The celebration took place at The Mercer Hotel and at the newly opened Submercer.
The fashion crowd came out to support the Spanish brand on their return to NYC.
The fashion event took place at Gitano Island on Governors Island
A party co-hosted by SSENSE
The designer collaborated with artist Katja Schenker for his latest collection.
Glenn Martens had a big year. The 39-year-old Belgian designer tripled up on responsibilities in 2022. Already the creative director of Y/Project and Diesel, he became the second-ever guest couturier for Jean Paul Gaultier, starting the year off with a slam-dunk presentation in January, hailed a master class on corsetry. Then in February, he debuted his first runway collection for Diesel (which he took over late 2020) doubling down on their denim legacy and stunting with giant, record-breaking-big inflatables, cementing it one of the buzziest shows of the year and accomplishing a total brand revamp. The Antwerp Academy grad’s years being experimental at Y/Project seem to have finally paid off with Martens proving he can make his structural vision accessible to a wide audience. With everything on his plate, the toast of the fashion industry found some time to catch up with Silvia Prada, sharing about his path to designing, his Paris uniform, and what he’s looking for in a boyfriend.
What was your first memory about creating something as a designer? It was very late. I come from this small town, Bruges in Belgium. There’s a movie called In Bruges. Colin Farrell is the main character, and every other sentence he says, “shithole Bruges.” So I grew up there. It’s very beautiful, but it’s only medieval architecture. So, it’s a bit of a museum city. They call it the Venice of the North. You don’t really get confronted with any new design or architecture. It just doesn’t exist in your life. …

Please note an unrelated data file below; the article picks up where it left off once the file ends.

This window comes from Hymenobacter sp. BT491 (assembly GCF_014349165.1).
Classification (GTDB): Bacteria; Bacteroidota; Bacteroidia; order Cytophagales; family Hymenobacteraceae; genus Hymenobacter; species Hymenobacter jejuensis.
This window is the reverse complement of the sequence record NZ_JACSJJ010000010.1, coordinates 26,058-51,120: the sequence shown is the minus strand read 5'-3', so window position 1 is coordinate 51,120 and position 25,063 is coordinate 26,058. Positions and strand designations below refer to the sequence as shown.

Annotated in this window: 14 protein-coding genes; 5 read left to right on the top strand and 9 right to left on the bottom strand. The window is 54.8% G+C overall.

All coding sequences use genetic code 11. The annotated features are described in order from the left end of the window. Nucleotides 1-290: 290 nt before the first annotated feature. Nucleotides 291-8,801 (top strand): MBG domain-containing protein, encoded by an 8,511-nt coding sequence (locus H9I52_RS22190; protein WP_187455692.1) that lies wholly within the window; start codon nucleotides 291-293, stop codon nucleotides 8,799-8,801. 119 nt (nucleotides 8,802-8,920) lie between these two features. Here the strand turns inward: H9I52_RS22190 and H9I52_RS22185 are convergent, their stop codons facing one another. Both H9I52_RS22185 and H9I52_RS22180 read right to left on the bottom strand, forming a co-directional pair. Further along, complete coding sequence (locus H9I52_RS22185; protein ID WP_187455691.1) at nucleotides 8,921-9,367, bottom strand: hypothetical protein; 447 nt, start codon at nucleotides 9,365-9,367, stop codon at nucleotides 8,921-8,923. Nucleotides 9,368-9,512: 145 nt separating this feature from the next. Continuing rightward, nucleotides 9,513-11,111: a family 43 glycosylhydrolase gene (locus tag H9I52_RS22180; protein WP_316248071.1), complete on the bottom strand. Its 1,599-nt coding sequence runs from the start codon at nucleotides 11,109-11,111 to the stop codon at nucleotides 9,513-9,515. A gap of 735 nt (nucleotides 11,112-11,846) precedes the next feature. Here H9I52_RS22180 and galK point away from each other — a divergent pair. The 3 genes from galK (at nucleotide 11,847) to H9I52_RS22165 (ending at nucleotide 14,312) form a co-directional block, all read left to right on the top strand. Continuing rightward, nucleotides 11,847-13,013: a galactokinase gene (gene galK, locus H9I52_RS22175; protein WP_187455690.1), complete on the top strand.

The elegant performers wear looks from Loewe’s Fall 2022 collection.
The Spanish fashion house, Palomo Spain, made its grand return to New York Fashion Week and hosted an afterparty at the Public Hotel's microclub...
The Acne Studios Collaboration that aims to celebrate Stanton's Vibrant Legacy.
The memory of the artist Larry Stanton lives on through his gestural drawings, most notably his candid portraits of young men. Their boyish charm — emblematic of his own — is frozen in time, leaving minds to wonder what might have been had he not died at the tender age of 37 from AIDS related complications. In the five years before his death, he made some 500 drawings, providing a glimpse of New York City’s gay men in the late 1970s and early 1980s. In their fleshy flatness, his portraits are hopeful and romantic, focused on the vitality of the moment he made them.
Stanton was born in 1947 on a rural farm in Delhi, New York, and he moved to Manhattan when he was only 18 years old. During his life, he was championed by artists and writers such as David Hockney, Ellsworth Kelly, Henry Geldzahler, and William Burroughs, but he had very few public exhibitions and sold only seven paintings before his untimely passing. He spent much of his time in the Greenwich Village, always keeping a small sketchbook to jot down ideas and draw strangers he met at his favorite coffee shop. A collector of people and his memories of them, his studio there became a hub for artistic types and their admirers — the space full of canvases, photographs, art books, and stuffed animals that had been torn apart by his cat. By night, Stanton’s hook-ups became the subjects for many of his signature portraits on paper, with corresponding phone numbers often scribbled onto the other side. …